offoffoff theater



Site links
  • Contact us

    Get our newsletter:
    Search the site:

    Theater section
  • Theater main page
  • Theater archive
  • Theater links

    Current theater

  • Fall Briefs
  • Nick


    Complete archive, 1999-present

    2008-2009 reviews:
  • Anaïs Nin Goes To Hell
  • beast: a parable
  • Blanche Survives Katrina in a FEMA Trailer Named Desire
  • Blasted
  • Buffalo Gal
  • China: The Whole Enchilada
  • The Corn Maiden
  • Crawl, Fade to White
  • Doruntine
  • Extraordinary Rendition
  • The First Breeze of Summer
  • Fringe Festival 2008
  • Fringe Festival favorites
  • The Glass Cage
  • Hair
  • Hidden Fees* (A Play About Money)
  • Jailbait
  • King of Shadows
  • The Longest Running Joke of the Twentieth Century
  • Lucasville: The Untold Story of a Prison Uprising
  • Macbeth
  • The Master Builder
  • Missa Solemnis, or The Play About Henry
  • Mourn the Living Hector
  • A Nasty Story
  • Nowadays
  • the october crisis (to laura)
  • Oresteia
  • Other Bodies
  • Prayer
  • Psalms of a Questionable Nature
  • Raised by Lesbians
  • Reasonable Doubt
  • Sleepwalk With Me
  • Small Craft Warnings
  • Something Weird . . . in the Red Room
  • Soul Samurai
  • The Sound of One Hanna Clapping
  • Southern Promises
  • The Third from the Left
  • Twelfth Night
  • Voices from Guantánamo
  • The Wendigo
  • Zombie


    Astronomy domine

    It's Galileo vs. the lord in "Fanatics," a movement-theater history of the conflict between scientist and church that offers some provocative ideas but also suffers a few missteps.


    "Fanatics" is the first original play from EB&C, a collaborative theatrical ensemble devoted to exploring performance through their own unique blend of movement styles. Praised in the past for their innovative productions of canonical works such has "Hamlet" and "The Seagull," they have quickly established themselves as one of New York's most promising young avant-garde companies.

    Directed by: Ellen Beckerman.
    Cast: C. Andrew Bauer, Josh Conklin, Margot Ebling, Shawn Fagan, James M. Saidy.
    Lighting design by: Michael O'Connor.
    Costume design by: Joel Yapching.

    Related links: Official site
    145 Sixth Ave.
    March 7 - April 6, 2002

    Conceived as a meditation on the life and character of Galileo, "Fanatics" showcases EB&C's trademark athleticism and grace but sometimes seems to wander and repeat itself unnecessarily. While Galileo is certainly a worthy subject for tribute and exploration, he's received a lot of attention over the centuries and it's difficult to tell what this play adds to the material already available.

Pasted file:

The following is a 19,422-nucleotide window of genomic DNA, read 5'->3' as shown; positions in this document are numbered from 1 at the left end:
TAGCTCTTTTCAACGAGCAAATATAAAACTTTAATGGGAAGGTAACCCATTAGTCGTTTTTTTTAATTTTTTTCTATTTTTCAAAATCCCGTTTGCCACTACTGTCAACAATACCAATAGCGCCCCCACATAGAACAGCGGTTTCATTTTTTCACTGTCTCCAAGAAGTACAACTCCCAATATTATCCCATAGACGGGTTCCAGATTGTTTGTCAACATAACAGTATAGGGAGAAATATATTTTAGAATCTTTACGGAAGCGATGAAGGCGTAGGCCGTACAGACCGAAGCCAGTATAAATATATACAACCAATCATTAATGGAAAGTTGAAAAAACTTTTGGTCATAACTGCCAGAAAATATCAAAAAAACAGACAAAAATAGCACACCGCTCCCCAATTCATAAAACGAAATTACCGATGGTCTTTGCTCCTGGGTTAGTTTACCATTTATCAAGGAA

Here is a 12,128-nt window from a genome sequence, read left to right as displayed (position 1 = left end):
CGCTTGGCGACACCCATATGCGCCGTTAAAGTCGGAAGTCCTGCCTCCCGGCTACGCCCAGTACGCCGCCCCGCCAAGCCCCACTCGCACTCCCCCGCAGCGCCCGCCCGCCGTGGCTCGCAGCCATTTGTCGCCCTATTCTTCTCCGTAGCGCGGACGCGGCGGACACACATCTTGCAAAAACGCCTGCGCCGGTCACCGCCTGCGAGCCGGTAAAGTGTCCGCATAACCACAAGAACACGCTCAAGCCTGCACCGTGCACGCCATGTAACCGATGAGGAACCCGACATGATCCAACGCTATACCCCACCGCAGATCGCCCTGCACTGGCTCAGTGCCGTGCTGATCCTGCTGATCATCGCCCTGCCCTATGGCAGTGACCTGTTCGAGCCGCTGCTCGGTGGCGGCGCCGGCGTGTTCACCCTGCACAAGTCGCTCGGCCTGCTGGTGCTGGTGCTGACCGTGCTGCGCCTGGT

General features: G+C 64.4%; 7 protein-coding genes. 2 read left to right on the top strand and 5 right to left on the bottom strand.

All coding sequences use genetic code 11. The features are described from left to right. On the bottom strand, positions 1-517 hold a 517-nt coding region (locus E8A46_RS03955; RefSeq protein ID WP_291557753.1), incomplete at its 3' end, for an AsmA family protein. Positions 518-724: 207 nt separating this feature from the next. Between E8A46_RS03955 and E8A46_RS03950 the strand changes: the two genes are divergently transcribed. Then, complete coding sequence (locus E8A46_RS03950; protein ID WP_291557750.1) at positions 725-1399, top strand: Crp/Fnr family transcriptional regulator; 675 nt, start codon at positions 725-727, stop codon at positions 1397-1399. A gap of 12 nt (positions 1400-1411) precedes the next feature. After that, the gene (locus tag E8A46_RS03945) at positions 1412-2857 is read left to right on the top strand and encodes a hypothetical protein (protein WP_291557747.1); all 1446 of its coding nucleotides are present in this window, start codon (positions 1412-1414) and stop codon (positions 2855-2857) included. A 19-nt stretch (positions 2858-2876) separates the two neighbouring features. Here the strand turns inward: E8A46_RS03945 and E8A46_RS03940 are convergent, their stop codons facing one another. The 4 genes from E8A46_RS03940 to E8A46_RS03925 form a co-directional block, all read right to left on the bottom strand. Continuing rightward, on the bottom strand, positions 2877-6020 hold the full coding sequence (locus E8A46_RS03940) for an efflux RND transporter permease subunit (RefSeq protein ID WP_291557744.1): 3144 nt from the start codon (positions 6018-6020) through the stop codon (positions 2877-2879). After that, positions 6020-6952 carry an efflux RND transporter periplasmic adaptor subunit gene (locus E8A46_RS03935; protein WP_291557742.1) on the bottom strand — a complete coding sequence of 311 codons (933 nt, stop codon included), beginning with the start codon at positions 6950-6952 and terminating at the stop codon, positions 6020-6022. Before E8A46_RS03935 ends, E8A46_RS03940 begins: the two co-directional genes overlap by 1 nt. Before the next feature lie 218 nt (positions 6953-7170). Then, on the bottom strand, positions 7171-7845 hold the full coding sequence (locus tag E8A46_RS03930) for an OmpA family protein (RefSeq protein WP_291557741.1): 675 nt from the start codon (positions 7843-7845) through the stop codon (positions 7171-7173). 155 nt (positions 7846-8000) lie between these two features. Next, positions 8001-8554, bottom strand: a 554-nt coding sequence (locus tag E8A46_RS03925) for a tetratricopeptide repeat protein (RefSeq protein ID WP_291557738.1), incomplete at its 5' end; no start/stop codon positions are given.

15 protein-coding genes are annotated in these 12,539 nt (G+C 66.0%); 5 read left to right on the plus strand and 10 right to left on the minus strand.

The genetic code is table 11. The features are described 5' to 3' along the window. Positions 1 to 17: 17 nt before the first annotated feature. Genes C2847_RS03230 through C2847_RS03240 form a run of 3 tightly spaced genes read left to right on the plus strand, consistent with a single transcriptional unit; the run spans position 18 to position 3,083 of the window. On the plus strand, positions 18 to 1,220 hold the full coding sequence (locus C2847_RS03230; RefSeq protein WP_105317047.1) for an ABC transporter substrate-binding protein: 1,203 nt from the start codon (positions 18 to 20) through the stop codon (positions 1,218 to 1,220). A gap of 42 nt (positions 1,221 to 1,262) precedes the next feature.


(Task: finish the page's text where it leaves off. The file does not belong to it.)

Text for the play is drawn from a variety of primary sources: Galileo's personal and scientific writings, letters from his daughter, transcripts of his trial before the Inquisition, etc. While delivering these passages, the actors engage in elaborate movement sequences that sometimes underscore the characteristics of the speaker and sometimes illustrate relevant ideas or situations. While such "interpretive dance" techniques can often seem pretentious and just plain silly, the enthusiasm and sense of humor inherent in the company's work help them avoid such pitfalls for the most part. Indeed, most of the piece is very entertaining, as long as you don't try to look too deeply for new insights. Strikingly beautiful stage pictures alternate with playful parodies of the church. Several times, it becomes clear that the actors are making light of themselves too, that the actions onstage are self-referential and the audience is invited to laugh along with these inside jokes.

    That's part of the problem here, though. In her director's note, Ellen Beckerman writes: "During [the play's] development, we have been guided by our interest in Galileo . . . and in our own continued interest in what it is for the six of us to be a in a studio together." Too often, it seems like this is a piece more about EB&C than Galileo. In one particularly telling moment, an actor playing a church official breaks briefly into a dance and then stops and says, "Oops; that's from another production altogether." Press materials indicate that this is a reference to a scene from the company's production of "Hamlet." The two people in the audience who apparently saw that show found the moment extremely funny, but everyone else was a little confused.

    EB&C have a lot going for them: a director with an acute visual sense, a dedicated ensemble who move beautifully and speak with great intelligence, and an obvious love for the process of theater and for working with one another. A great deal of work and time went into this performance and there are some provocative kernels: the ensemble is made up of four men and one woman; all the actors take turns representing Galileo as well as the Inquisitors, but only the woman represents the daughter. Is this the beginnings of a gender-political statement or just an attempt to make things easier for the audience to follow? Before there's really time to give it much thought, the play devolves into self-congratulatory cleverness and the audience is invited to applaud themselves for having the good taste to have chosen this show. Those moments were sort of fun, but it's clear that this company can do more, better.

    MARCH 21, 2002

    Reader comments on Fanatics:

  • The Outer Circle   from C. Andrew Bauer, May 19, 2002

  • Post a comment on "Fanatics"